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The Whiting-Turner Lecture Series will feature two accomplished entrepreneurs this spring.

Chief Strategy Officer of and University of Maryland alumnus and graduate of the Hinman CEOs program, Adam Ostrow, will kick off the Whiting-Turner Lecture Series on Thursday, April 11.  His talk, titled "Reimagining Media for a Connected World," is co-sponsored by the Clark School of Engineering and the Merrill College of Journalism. The event will take place in the Colony Ballroom on the 2nd floor of the Stamp Student Union at the University of Maryland. The reception will start at 4:30 pm and the program will begin at 5:00 pm. Guests can register for this free event online by visiting:

CEO of Redox Power Systems, LLC, Warren Citrin, will speak as part of the Whiting-Turner Lecture Series on Thursday, April 25. The talk, titled "Entrepreneurship and the Meaning of Life," will be preceded by the dedication of the Stanley R. Zupnik Lecture Hall in the Kim Engineering Building, where the event will be held. The reception will start at 4:30 pm and the program will begin at 5:00 pm. The event is sponsored by the Clark School of Engineering. Guests can register for this free event online by visiting:

More About the Speakers:

Adam Ostrow is a new media entrepreneur and commentator. As Mashable's chief strategy officer, Adam is responsible for defining and implementing strategy across the organization. Prior to being promoted to CSO, Adam was Mashable's executive editor, a role in which he was responsible for the company's editorial and business development strategy. Adam joined Mashable in 2007 as editor in chief, a role in which he directed day-to-day editorial coverage, authored more than 2,500 articles and grew the editorial staff from 3 to 25 employees. During his tenure as editor in chief, the site's audience grew tenfold to more than 15 million unique visitors per month.

Adam has been frequently quoted by numerous mainstream media outlets, including The New York Times, The Wall Street Journal, The Washington Post and USA Today, among many others. He is a frequent guest on CNN, Bloomberg and NPR. Adam is also a highly sought after speaker and has made presentations at TED Global, Cannes Lions, CES, SXSW Interactive and Harvard Business School, among other conferences, corporate events and universities. His TED Talk "After Your Final Status Update" has been viewed more than 750,000 times as of March 2013.

Adam is a graduate of the University of Maryland at which he earned a bachelor's degree in journalism and was awarded most outstanding senior in the school's prestigious Hinman CEOs program.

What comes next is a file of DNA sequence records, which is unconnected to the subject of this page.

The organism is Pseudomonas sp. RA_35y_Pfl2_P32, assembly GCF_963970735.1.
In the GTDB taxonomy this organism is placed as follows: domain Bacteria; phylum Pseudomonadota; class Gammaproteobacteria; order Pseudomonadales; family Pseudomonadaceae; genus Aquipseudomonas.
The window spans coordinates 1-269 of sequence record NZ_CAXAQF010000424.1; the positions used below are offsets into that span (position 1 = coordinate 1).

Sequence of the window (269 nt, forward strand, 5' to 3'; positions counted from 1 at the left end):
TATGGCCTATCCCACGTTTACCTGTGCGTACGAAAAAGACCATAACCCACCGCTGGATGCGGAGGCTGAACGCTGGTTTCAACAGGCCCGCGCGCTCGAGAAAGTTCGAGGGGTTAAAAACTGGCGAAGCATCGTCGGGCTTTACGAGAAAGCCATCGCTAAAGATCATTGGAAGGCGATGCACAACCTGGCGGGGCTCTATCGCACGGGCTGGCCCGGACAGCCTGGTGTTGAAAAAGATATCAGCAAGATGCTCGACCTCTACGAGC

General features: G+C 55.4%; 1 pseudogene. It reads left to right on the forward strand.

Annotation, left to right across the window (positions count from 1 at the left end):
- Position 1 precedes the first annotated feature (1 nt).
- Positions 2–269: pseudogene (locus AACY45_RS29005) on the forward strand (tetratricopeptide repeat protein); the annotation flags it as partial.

Warren Citrin co-founded Solipsys Corporation in March 1996. He was the CEO and a member of the Board of Solipsys from 1996 until the sale of the company to Raytheon Company in March 2003. Under his leadership, Solipsys grew to more than 200 employees with no debt or outside ownership. In May, 2003, he won the Ernst and Young award for Maryland Entrepreneur of the Year. Following the sale to Raytheon, Mr. Citrin was selected for membership to the Raytheon Integrated Defense Systems oversight committee, which directs the efforts of over 12,000 employees worldwide. He held that position and remained as President and Board member of Raytheon Solipsys until leaving the company in April 2005, to start a new venture, Gloto Corp., which specializes in mobile technology for the entertainment and sports industry. Mr. Citrin has recently established the Warren Citrin Graduate Fellowships in Global Sustainability and Entrepreneurship at the University of Maryland’s Clark School of Engineering. In May 2012, he co-founded Redox Power Systems, LLC, a company specializing in advanced fuel cell power generation systems. Mr. Citrin is the CEO of Redox. That same year, he also founded Alchemee, LLC, a web based company with a retail loyalty application set for launch in May 2013.

Prior to his founding of Solipsys, Mr. Citrin was the assistant supervisor of the Engineering Analysis Group at Johns Hopkins University Applied Physics Laboratory (JHU/APL). During his 18 years at JHU/APL, he contributed to the design and development of automatic signal processing and tracking systems for numerous surface and airborne combatant radar systems. From 1985 until 1996, Mr. Citrin led the design, development, and integration of what remains the U.S. Navy's premier radar network, the Cooperative Engagement Capability.

Mr. Citrin received a BSEE from the University of South Carolina in 1973 and an MS in Applied Mathematics from the State University of New York at Stony Brook in 1977. He holds patents in advanced military radar networking technology and for mobile phone applications.

March 13, 2013

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